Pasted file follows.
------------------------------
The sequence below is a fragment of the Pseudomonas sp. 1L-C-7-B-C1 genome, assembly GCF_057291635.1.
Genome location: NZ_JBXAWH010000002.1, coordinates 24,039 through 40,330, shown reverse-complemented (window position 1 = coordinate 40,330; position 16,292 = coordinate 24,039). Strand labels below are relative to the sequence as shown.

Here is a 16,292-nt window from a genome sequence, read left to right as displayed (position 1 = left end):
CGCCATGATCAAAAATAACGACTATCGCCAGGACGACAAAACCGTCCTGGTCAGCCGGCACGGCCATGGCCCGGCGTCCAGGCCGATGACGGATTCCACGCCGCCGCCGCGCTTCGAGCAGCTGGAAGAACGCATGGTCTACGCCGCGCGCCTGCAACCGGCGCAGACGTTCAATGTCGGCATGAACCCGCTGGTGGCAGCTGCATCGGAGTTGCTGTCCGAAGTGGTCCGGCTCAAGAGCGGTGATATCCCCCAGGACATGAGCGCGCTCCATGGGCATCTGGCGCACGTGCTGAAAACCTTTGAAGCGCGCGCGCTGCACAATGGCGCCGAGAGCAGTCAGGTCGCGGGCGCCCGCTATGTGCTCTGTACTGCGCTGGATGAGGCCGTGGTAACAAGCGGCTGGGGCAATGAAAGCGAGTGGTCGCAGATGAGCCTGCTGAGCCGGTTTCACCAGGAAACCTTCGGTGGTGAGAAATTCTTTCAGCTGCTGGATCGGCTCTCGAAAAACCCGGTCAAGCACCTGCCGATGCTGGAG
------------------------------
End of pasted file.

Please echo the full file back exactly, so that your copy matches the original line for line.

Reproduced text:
The sequence below is a fragment of the Pseudomonas sp. 1L-C-7-B-C1 genome, assembly GCF_057291635.1.
Genome location: NZ_JBXAWH010000002.1, coordinates 24,039 through 40,330, shown reverse-complemented (window position 1 = coordinate 40,330; position 16,292 = coordinate 24,039). Strand labels below are relative to the sequence as shown.

Here is a 16,292-nt window from a genome sequence, read left to right as displayed (position 1 = left end):
CGCCATGATCAAAAATAACGACTATCGCCAGGACGACAAAACCGTCCTGGTCAGCCGGCACGGCCATGGCCCGGCGTCCAGGCCGATGACGGATTCCACGCCGCCGCCGCGCTTCGAGCAGCTGGAAGAACGCATGGTCTACGCCGCGCGCCTGCAACCGGCGCAGACGTTCAATGTCGGCATGAACCCGCTGGTGGCAGCTGCATCGGAGTTGCTGTCCGAAGTGGTCCGGCTCAAGAGCGGTGATATCCCCCAGGACATGAGCGCGCTCCATGGGCATCTGGCGCACGTGCTGAAAACCTTTGAAGCGCGCGCGCTGCACAATGGCGCCGAGAGCAGTCAGGTCGCGGGCGCCCGCTATGTGCTCTGTACTGCGCTGGATGAGGCCGTGGTAACAAGCGGCTGGGGCAATGAAAGCGAGTGGTCGCAGATGAGCCTGCTGAGCCGGTTTCACCAGGAAACCTTCGGTGGTGAGAAATTCTTTCAGCTGCTGGATCGGCTCTCGAAAAACCCGGTCAAGCACCTGCCGATGCTGGAG